I once spent 10 minutes having Martin Amis explain to me how crucial it is that a writer understands the history of every word he uses. As an example, he cited the Latin origins of ‘dilapidated’, which dictate that the word can only refer to stone structures. Hearing an eminent Oxbridge don refer to a dilap-idated hedge a few weeks later, I felt a brief shame for the poor uneducated chap. Amis’ lesson had left me vigilant. An English Guide to Birdwatching, the second novel from Sussex academic and literary critic Nicholas Royle, has a similar, equally gripping, effect.
Like Royle’s impressive debut Quilt, An English Guide is a far-reaching and ambitious work that tackles many subjects – professional jealousy, fraud, the experience of ageing, our relationship with nature. But most of all, it’s about language: how vocabulary, tone, emphasis, linguistic provenance, double meanings, even rhythm define the way we consume every aspect of life. Its forensic dissection of both verbal and behavioural semantics is so affecting that one begins to question the efficacy of every sentence, whether for publication, Twitter or dining-table chit-chat.
Royle takes his ideas and runs like the wind, cocking a snook at the likes of Philip Roth and Paul Auster along the way
The cast is large and diverse. Ethel and Silas have retired from their undertaker business to live by the sea but their winter is made intolerable by the menacing and constant presence of seagulls. Their chapters are easy reads, cosy in their use of friendly conversational cliches (“same difference”; “up-sticks and start anew”).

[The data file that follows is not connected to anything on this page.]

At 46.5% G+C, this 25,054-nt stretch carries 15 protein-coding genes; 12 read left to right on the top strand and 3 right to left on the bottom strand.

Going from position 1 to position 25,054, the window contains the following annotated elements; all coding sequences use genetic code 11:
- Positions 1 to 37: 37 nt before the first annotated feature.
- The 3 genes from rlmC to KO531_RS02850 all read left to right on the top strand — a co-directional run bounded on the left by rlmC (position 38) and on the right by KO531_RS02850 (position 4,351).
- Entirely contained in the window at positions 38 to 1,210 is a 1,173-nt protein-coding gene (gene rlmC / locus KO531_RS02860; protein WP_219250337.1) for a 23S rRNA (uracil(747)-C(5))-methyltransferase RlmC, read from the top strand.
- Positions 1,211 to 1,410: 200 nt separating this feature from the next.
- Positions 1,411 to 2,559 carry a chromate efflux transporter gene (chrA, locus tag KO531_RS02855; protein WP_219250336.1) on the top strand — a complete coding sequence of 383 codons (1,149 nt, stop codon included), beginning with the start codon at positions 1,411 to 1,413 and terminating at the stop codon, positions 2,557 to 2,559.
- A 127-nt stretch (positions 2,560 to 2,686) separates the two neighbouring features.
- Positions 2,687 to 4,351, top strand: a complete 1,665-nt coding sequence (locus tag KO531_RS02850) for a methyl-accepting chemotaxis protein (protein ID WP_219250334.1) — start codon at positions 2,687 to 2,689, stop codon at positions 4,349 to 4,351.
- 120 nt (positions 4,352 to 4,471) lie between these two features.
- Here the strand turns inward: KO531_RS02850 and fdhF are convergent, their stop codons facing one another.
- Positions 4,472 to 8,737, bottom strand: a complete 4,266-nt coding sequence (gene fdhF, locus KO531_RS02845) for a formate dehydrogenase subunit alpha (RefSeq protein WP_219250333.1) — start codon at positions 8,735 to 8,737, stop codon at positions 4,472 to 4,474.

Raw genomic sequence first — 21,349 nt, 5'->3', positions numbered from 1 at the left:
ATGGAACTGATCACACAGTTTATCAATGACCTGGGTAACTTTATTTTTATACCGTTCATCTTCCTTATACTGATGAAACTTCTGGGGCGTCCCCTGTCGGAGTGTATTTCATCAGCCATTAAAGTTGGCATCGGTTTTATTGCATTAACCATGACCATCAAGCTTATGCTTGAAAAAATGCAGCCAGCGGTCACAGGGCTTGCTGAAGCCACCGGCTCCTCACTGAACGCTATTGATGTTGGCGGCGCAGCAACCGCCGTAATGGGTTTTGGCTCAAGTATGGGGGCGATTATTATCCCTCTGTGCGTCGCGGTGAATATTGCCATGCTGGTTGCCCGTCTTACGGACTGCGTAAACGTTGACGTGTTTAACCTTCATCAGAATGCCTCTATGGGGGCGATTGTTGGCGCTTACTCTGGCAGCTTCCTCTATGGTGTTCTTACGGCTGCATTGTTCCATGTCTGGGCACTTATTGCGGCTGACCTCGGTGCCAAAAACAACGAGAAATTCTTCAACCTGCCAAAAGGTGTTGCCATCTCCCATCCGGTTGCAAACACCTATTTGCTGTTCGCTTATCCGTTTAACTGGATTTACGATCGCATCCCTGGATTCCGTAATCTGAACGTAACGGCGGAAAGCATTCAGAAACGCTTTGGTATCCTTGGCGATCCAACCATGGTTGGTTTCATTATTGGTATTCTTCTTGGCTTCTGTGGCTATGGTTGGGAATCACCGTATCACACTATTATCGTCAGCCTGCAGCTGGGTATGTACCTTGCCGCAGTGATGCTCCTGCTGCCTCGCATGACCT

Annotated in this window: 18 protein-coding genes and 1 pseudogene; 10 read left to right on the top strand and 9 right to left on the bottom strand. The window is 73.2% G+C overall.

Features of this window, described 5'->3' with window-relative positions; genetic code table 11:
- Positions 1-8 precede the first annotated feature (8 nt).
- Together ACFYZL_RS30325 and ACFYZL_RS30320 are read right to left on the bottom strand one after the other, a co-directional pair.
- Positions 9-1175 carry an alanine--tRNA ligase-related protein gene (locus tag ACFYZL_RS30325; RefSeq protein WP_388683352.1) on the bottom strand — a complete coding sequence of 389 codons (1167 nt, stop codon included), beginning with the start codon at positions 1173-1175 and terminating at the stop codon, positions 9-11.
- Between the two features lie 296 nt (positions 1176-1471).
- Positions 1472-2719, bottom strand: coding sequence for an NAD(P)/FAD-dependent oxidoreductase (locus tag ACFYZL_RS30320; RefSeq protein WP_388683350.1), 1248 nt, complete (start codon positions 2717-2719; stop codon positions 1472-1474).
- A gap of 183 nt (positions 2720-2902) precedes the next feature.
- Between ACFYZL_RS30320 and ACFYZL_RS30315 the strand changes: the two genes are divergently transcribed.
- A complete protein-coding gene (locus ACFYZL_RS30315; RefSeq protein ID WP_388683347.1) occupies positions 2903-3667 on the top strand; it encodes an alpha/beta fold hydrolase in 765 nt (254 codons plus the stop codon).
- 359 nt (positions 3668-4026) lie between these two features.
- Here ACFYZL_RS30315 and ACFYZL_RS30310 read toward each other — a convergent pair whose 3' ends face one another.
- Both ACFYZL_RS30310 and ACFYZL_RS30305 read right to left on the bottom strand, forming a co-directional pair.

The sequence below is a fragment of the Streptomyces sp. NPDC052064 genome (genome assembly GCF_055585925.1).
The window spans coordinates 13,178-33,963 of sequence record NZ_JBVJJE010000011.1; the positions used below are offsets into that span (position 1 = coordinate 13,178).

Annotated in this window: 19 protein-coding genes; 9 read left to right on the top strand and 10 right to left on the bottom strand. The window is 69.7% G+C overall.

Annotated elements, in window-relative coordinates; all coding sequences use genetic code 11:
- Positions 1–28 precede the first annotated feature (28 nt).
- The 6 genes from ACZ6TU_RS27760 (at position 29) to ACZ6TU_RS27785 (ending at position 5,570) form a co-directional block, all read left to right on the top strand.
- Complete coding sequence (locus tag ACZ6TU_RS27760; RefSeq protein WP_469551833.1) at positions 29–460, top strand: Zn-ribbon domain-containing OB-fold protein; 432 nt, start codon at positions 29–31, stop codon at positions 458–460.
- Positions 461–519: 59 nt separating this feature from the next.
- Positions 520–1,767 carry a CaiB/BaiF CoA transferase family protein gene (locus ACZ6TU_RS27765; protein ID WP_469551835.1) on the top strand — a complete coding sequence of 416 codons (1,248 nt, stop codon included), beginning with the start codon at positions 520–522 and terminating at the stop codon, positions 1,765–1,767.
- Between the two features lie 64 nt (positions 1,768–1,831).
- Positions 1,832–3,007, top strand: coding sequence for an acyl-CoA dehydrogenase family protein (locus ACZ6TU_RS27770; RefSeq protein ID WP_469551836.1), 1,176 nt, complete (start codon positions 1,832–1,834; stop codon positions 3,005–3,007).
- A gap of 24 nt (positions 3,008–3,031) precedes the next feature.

Alternatively, the peacocky, word-playing prose employed for the fiery critic Stephen Osmer reflects his obsession with accuracy and his need to eviscerate every ill-considered sub-clause he comes upon. It is also ingeniously appropriate for his attack on the chummy celebrity friendship between the prolific author Nicholas Royle and the academic (writer of this book) Nicholas Royle. (Both men exist in real life exactly as he describes them, though they would take exception to his withering views on their work.)
Students of Lacan, Chomsky and Derrida (on whom Royle is an authority) are well aware of the notion of our being prisoners of language. It is hardly a revelation. Nor is Royle the first to go heavy meta with the notion of literary doppelgangers. But he takes these ideas and runs like the wind, cocking a snook at the likes of Philip Roth and Paul Auster along the way.